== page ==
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In the beginning, the allure of canned wines was the novelty. Then it was about the convenience, especially for outdoorsy types. Eventually, it was the often surprising quality of the fermented grape juice contained therein.

Now all three factors have turned canned wine from a fad into a trend. Over the past three years, sales of these wines have followed this trajectory, according to the Nielsen Co.: from just under $10 million, to $42 million and then $70 million.

Which helps explain why chains such as Top Ten, Kowalski’s, Lunds & Byerlys and Edina Liquors have embraced cans. And why bars such as Nomad World Pub, Lush, Parallel, Lake Wine and Kitchen (at the airport) and Midway Saloon have hopped onto the bandwagon. And why country clubs, public golf courses, marinas and resorts such as Grand View Lodge in Nisswa, Minn., are all over the movement.

“It’s great for boats, golf courses, the beach restaurant and our special banquet events outside,” said Grand View Lodge wine director Christine Iannelli. “I think it’s a fad, but they said that about box wine when it came out. I said I would never buy box wine, and now occasionally I do.”

While cans are a natural fit for Minnesota’s lakes and rivers, they’re also a hot item in the core cities at outlets such as Stinson Wine, Beer & Spirits, an early adopter and now home to an impressive aluminum display. Owner Bob Anderson said the primary customers for his 40-plus offerings are millennials.

“It’s more the younger, active crowd in their mid-20s, the camping crowd,” Anderson said. “Sales go through the roof once spring hits.”

But the convenience factor comes into play for consumers of all ages. “A lot of times people don’t want to worry about that half-empty bottle in the fridge,” Anderson said. “In the cans, there are just a couple of glasses.”

And of course, cans are not only lighter than bottles but easier to transport, open and sip at parks and beaches (those where alcohol is allowed, of course) and while hiking and biking. They’re also more readily recyclable because of their compactness.

One slight caveat: The wines often taste better when poured into a glass, which many of us prefer with canned beer, as well. It’s almost certainly psychosomatic, but wine can seem “tinny” even though the cans are lined with polymer. Plastic wine glasses can remedy this potential pitfall for those on the move.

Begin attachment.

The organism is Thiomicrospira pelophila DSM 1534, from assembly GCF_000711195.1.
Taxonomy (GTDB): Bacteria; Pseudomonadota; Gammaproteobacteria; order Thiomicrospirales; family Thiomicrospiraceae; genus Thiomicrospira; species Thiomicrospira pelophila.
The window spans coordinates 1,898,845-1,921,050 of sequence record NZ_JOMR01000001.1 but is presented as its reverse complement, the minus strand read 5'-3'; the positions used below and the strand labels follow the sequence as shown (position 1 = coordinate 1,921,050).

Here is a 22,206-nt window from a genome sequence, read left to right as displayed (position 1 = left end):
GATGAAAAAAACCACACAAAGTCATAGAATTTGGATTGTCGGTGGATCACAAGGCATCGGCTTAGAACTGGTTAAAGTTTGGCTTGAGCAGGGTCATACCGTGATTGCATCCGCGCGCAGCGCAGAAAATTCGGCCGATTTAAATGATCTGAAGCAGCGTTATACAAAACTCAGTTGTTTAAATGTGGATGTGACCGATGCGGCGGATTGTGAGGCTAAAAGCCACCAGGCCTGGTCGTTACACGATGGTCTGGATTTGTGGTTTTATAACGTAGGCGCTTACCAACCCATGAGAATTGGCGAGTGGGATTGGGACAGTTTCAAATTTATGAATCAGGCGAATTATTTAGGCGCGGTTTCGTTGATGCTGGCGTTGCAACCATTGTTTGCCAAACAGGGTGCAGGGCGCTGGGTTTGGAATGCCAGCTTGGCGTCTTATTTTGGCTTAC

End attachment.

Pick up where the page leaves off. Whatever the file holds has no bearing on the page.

Cans almost always come in either 250- or 375-milliliter sizes. The former contains a third as much as a regular bottle and by federal law must be sold in four-packs, while the latter has half the wine of a 750-ml bottle. There’s the occasional 500-ml vessel, and one of my favorites, the Prosecco-inspired Scarpetta Frico Frizzante, is packaged in 187-ml cans.

Sparkling wines are a natural for cans, which can protect the bubbles (and keep out light and oxygen, an advantage with all types of wine). The super-lively Bollicini Sparkling Cuvee, super-sensuous La Bulle-Moose Blanche and super-complex Onward Pet-Nat are stellar introductions to the notion of bubbles in a can.

Some of the better effervescent choices come in pink iterations, from the likes of House Wines, Bollicini, La Bulle-Moose Fizzy Pink and Underwood. And of course non-sparkling rosés are justifiably popular (rosé ranks ninth in popularity among bottled wines; in cans, it ranks second). Some particularly swell options include Alloy Wine Works, Essentially Geared, Joe to Go, West + Wilder (yum!) and Eufloria (double yum!).

More recently, vintners have started bringing red and white wines to these conveyances with positive results. My favorite might be the Lubanzi Chenin Blanc from South Africa, with its fruit-cocktail array of flavors. Also worth checking out: Tangent Sauvignon Blanc and Tiamo White. And the locally owned Famiglia Meschini has a new Argentine malbec called Vamos! Vino.

With so many great wineries on board, this is a trend that will not go away. I’ve always told folks who wanted to learn about wine that the best way to do it is to “pop corks.” Now I can safely add “pop tops” to the advice.

Bill Ward writes at decant-this.com. Follow him on Twitter: @billward4.